Monday, July 13, 2009

Visiting Boystown: A Glimpse of a System of Care

Everyone remembers Spencer Tracy and his role as Father Flanagan in Boys Town, the 1938 Oscar-winning film about a crusading priest who worked with street youth in the early 20th century.  It turns out that the place is still there, outside of Omaha, NE, and that it has morphed into treatment facility for troubled youth of both genders, with a  strong emphasis on the need to create family atmosphere, teach social skills and provide a continuum of care ranging from a therapeutic school to an intensive inpatient unit that can work with children with violent self-destructive outbursts.  Tom Tonniges, the former chief of Community Pediatrics at the AAP, is now in charge of their "Institute for Child Health Improvement", which has a Health Tomorrows grant to develop a transitional program for youth aging out of their system, to insure that they are prepared to manage their own health issues when they leave the place.  Important idea, and it also let me see how a true "continuum of care" could work, and what the challenges are for such a thing in the modern environment.

Boys Town has changed a bit since the founding days when it was a place for street kids from Omaha-  for one thing, it has had girls since 1975.  The focus has changed, from a youth-leadership development model to a Family Home Model, in which the unit is a household of 8 kids (single gender) and a set of house parents (usually a married couple, it seems), living is a large brick house on the campus.  But, in addition to that, Boys Town now provides In-Home Services within Nebraska, an Intensive Residential Treatment milieu on the campus (4 kids with more staff to monitor and manage troubled behaviors) and the ICTU at the University of Nebraska Medical Center, a locked unit.  Oh, and a lot of traditional outpatient therapy.  A kid could theoretically go up and down this continuum of care as ones mental illness required it, getting consistent behavior management throughout, and minimizing that sense of shock and transititon that so complicates things for a lot of SED kids.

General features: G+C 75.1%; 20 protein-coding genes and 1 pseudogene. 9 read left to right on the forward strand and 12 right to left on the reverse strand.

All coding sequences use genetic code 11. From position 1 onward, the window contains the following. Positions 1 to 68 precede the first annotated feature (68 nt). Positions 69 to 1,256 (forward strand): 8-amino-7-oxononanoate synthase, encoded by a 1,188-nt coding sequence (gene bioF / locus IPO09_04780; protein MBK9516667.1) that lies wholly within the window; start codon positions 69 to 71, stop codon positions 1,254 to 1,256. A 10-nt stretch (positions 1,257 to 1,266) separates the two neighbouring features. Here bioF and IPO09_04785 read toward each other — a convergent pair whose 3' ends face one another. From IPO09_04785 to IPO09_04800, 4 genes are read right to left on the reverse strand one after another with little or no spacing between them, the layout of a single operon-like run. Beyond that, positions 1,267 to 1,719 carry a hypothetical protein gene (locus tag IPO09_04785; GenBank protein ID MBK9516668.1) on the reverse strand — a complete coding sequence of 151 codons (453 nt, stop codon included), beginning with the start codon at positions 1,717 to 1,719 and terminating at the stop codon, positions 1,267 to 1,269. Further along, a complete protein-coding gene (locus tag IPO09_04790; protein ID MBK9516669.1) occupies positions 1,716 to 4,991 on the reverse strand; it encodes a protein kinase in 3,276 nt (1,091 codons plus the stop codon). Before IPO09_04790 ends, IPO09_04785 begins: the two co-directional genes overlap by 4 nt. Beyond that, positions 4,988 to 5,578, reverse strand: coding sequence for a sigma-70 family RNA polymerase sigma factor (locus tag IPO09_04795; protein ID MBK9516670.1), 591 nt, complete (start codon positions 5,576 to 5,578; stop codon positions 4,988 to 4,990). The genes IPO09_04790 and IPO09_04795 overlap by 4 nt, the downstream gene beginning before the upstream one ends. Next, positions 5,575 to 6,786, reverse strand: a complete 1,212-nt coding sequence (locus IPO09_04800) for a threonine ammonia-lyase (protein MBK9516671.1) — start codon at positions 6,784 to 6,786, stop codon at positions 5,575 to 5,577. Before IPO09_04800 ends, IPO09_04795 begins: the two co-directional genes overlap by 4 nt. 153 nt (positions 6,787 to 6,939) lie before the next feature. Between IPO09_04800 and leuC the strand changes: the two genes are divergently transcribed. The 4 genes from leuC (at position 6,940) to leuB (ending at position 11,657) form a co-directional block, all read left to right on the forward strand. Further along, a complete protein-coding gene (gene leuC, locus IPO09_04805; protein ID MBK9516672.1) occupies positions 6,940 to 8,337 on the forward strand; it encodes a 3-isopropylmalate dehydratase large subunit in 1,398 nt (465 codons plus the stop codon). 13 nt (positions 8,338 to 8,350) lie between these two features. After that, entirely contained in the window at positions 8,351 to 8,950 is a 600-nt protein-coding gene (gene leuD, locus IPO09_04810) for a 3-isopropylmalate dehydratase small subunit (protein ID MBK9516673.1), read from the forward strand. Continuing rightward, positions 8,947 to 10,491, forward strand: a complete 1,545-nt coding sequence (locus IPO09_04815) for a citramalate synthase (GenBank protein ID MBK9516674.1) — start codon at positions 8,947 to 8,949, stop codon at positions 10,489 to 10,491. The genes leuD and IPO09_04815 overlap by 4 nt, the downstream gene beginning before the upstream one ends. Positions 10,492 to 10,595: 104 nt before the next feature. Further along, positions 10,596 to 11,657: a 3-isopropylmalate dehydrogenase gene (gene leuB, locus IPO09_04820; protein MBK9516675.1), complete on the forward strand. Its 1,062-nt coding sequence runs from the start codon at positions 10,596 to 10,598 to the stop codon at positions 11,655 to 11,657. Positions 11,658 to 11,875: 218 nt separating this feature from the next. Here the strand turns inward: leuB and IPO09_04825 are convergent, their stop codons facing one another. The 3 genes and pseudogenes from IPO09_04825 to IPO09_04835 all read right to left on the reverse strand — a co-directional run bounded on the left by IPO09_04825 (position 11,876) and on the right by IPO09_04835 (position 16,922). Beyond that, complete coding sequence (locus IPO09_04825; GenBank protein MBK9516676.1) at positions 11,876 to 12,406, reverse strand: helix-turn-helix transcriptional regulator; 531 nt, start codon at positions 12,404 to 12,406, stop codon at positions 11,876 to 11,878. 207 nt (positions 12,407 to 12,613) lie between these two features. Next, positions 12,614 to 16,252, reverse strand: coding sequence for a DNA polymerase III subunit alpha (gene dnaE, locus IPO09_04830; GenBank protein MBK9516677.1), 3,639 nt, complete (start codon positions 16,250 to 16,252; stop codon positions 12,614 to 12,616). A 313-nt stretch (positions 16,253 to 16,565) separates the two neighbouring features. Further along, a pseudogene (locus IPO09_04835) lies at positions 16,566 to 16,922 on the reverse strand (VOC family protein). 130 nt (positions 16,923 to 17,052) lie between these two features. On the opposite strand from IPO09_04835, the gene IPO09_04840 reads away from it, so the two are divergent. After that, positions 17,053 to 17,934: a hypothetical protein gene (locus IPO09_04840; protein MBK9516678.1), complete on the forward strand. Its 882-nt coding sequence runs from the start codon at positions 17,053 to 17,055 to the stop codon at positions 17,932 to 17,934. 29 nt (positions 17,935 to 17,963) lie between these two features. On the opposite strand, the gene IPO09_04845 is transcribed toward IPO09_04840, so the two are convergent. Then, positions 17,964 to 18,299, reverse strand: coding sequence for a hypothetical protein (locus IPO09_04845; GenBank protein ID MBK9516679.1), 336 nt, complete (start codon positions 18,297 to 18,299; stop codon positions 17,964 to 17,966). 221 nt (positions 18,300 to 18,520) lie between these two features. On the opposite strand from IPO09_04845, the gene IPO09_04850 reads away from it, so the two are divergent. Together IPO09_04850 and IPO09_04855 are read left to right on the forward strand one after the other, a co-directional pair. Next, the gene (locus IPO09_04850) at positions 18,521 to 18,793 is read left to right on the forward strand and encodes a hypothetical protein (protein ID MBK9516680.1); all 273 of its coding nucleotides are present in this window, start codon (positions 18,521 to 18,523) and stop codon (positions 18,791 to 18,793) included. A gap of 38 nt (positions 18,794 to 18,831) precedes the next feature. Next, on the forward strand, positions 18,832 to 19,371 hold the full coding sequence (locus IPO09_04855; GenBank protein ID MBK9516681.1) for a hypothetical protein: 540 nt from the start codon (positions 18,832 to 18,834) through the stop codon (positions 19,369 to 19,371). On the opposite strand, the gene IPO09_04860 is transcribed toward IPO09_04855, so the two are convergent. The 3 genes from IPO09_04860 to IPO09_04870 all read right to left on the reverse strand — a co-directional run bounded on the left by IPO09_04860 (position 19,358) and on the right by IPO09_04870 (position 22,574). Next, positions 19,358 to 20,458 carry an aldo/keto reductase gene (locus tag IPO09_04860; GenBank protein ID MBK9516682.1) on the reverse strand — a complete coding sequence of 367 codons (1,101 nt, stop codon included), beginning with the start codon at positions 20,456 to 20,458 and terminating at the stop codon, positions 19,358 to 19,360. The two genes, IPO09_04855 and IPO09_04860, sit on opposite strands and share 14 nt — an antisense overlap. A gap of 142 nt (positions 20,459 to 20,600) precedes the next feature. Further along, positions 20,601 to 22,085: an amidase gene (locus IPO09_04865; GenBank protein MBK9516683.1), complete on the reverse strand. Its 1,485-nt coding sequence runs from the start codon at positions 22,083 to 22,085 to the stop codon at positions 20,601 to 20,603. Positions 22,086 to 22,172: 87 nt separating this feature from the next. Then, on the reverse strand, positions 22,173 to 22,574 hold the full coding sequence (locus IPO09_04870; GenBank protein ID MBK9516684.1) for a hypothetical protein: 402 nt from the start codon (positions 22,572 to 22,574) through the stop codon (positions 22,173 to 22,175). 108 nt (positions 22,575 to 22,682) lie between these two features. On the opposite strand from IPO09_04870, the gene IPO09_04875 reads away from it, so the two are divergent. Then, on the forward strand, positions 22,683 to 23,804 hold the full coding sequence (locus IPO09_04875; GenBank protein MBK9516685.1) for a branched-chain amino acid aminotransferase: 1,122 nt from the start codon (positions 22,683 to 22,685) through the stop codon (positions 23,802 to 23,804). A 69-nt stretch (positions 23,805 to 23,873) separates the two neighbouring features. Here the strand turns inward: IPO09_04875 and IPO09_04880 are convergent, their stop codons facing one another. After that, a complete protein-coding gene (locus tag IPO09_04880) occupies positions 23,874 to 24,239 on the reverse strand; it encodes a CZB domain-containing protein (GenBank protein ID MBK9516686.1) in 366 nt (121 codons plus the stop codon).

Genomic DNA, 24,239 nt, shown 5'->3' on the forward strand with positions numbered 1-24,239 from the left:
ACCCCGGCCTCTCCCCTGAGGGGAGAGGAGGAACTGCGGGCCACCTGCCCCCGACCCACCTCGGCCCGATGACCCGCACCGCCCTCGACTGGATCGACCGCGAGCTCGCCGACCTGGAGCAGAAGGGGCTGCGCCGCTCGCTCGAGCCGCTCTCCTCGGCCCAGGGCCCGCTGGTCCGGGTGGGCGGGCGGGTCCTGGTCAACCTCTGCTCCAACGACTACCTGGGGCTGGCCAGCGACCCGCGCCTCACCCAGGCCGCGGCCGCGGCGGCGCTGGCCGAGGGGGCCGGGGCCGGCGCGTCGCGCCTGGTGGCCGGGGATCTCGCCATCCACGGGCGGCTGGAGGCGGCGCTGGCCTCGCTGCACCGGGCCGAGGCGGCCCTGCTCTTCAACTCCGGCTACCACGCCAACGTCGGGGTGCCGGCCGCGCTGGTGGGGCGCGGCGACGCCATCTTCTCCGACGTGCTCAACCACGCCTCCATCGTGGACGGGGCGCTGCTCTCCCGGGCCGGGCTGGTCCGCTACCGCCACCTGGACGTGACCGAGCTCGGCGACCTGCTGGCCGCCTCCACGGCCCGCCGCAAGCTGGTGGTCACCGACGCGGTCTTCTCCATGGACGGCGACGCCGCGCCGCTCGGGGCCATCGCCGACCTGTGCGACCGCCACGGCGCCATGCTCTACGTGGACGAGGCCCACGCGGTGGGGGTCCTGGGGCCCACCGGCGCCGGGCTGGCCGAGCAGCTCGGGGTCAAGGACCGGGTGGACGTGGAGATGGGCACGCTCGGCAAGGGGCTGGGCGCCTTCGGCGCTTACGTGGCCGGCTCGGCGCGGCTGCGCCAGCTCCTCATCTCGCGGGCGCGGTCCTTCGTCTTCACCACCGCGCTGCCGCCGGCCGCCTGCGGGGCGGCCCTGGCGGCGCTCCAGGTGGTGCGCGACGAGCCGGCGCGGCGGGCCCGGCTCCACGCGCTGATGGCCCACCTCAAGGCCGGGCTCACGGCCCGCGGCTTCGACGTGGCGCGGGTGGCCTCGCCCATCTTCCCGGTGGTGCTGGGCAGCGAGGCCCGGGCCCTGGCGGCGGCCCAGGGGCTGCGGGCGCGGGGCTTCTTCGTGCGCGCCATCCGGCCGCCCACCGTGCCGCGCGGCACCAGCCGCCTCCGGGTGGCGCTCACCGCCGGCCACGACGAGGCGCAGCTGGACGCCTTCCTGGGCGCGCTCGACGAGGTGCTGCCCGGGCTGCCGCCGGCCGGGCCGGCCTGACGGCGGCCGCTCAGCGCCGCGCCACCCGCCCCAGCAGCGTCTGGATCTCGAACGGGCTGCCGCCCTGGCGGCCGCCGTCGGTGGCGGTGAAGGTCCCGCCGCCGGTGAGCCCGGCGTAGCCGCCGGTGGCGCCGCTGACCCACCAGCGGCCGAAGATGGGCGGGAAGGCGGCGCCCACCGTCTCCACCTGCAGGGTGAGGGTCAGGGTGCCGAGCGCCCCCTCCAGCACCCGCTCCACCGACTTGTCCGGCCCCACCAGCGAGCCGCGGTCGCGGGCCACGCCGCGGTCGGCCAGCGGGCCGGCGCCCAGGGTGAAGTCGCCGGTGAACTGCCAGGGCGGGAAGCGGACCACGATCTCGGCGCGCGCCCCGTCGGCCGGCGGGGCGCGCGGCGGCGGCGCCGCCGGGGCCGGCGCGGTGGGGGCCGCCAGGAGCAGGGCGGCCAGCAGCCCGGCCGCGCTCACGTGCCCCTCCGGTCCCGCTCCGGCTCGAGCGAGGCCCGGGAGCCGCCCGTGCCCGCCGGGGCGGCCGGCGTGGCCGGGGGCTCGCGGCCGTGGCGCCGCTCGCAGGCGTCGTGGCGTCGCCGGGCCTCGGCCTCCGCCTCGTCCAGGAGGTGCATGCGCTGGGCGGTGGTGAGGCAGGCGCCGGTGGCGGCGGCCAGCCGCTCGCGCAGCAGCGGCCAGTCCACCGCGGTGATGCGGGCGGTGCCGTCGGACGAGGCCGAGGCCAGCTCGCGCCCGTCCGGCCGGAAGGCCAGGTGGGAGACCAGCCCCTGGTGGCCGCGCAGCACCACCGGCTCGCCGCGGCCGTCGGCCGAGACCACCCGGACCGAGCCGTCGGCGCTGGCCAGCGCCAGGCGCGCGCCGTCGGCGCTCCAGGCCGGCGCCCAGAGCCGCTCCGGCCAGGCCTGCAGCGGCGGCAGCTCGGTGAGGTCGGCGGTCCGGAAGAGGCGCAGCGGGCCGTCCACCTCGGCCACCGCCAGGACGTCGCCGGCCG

In talking to one of  the therapists, however, I learned that this model seldom works;  their managed care "carve-out" provider sees the different levels of care as interchangeable parts, and that, despite having a system that would allow communication and relationship building between agencies as well as with children and families, kids are moved between agencies in such a way as to make it really hard to maintain continuity.  It seems that it is never easy to make systems do what they should.

The transition program is, of course, magnificent;  they hope to hae a manuel of transition training that we can all use soon.  And steak in Omaha just tastes better.   I recommend 36 hours in Omaha, if you ever have the chance.

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